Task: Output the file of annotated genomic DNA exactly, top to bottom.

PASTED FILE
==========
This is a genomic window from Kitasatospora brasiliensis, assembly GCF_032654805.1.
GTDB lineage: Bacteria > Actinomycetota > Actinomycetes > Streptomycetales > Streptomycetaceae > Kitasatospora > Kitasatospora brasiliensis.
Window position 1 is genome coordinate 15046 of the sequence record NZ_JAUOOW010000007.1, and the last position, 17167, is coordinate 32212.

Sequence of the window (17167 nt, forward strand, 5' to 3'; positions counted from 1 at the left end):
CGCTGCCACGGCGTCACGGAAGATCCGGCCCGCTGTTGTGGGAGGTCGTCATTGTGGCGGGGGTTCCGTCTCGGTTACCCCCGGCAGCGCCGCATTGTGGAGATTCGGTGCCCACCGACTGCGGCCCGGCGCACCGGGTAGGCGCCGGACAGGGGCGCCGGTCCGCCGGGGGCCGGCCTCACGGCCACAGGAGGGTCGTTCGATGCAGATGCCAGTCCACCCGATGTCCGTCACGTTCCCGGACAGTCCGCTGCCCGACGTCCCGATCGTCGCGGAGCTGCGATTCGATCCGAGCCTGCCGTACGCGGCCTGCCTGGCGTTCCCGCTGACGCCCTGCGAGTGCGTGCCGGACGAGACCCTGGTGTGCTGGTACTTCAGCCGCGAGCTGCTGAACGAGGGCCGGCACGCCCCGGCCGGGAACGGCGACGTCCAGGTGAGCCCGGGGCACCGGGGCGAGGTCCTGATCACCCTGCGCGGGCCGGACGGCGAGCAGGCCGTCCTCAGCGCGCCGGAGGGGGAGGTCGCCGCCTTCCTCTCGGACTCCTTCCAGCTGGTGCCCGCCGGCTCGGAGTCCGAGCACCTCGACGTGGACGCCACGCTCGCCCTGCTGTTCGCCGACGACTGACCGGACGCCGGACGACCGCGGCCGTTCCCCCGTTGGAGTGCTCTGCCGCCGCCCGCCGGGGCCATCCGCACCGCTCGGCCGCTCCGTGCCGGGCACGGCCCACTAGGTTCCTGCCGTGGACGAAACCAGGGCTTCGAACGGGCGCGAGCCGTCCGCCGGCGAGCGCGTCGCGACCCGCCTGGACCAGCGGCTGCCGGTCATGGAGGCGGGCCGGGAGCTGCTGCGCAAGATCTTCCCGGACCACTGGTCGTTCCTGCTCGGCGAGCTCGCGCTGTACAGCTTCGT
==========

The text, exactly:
This is a genomic window from Kitasatospora brasiliensis, assembly GCF_032654805.1.
GTDB lineage: Bacteria > Actinomycetota > Actinomycetes > Streptomycetales > Streptomycetaceae > Kitasatospora > Kitasatospora brasiliensis.
Window position 1 is genome coordinate 15046 of the sequence record NZ_JAUOOW010000007.1, and the last position, 17167, is coordinate 32212.

Sequence of the window (17167 nt, forward strand, 5' to 3'; positions counted from 1 at the left end):
CGCTGCCACGGCGTCACGGAAGATCCGGCCCGCTGTTGTGGGAGGTCGTCATTGTGGCGGGGGTTCCGTCTCGGTTACCCCCGGCAGCGCCGCATTGTGGAGATTCGGTGCCCACCGACTGCGGCCCGGCGCACCGGGTAGGCGCCGGACAGGGGCGCCGGTCCGCCGGGGGCCGGCCTCACGGCCACAGGAGGGTCGTTCGATGCAGATGCCAGTCCACCCGATGTCCGTCACGTTCCCGGACAGTCCGCTGCCCGACGTCCCGATCGTCGCGGAGCTGCGATTCGATCCGAGCCTGCCGTACGCGGCCTGCCTGGCGTTCCCGCTGACGCCCTGCGAGTGCGTGCCGGACGAGACCCTGGTGTGCTGGTACTTCAGCCGCGAGCTGCTGAACGAGGGCCGGCACGCCCCGGCCGGGAACGGCGACGTCCAGGTGAGCCCGGGGCACCGGGGCGAGGTCCTGATCACCCTGCGCGGGCCGGACGGCGAGCAGGCCGTCCTCAGCGCGCCGGAGGGGGAGGTCGCCGCCTTCCTCTCGGACTCCTTCCAGCTGGTGCCCGCCGGCTCGGAGTCCGAGCACCTCGACGTGGACGCCACGCTCGCCCTGCTGTTCGCCGACGACTGACCGGACGCCGGACGACCGCGGCCGTTCCCCCGTTGGAGTGCTCTGCCGCCGCCCGCCGGGGCCATCCGCACCGCTCGGCCGCTCCGTGCCGGGCACGGCCCACTAGGTTCCTGCCGTGGACGAAACCAGGGCTTCGAACGGGCGCGAGCCGTCCGCCGGCGAGCGCGTCGCGACCCGCCTGGACCAGCGGCTGCCGGTCATGGAGGCGGGCCGGGAGCTGCTGCGCAAGATCTTCCCGGACCACTGGTCGTTCCTGCTCGGCGAGCTCGCGCTGTACAGCTTCGT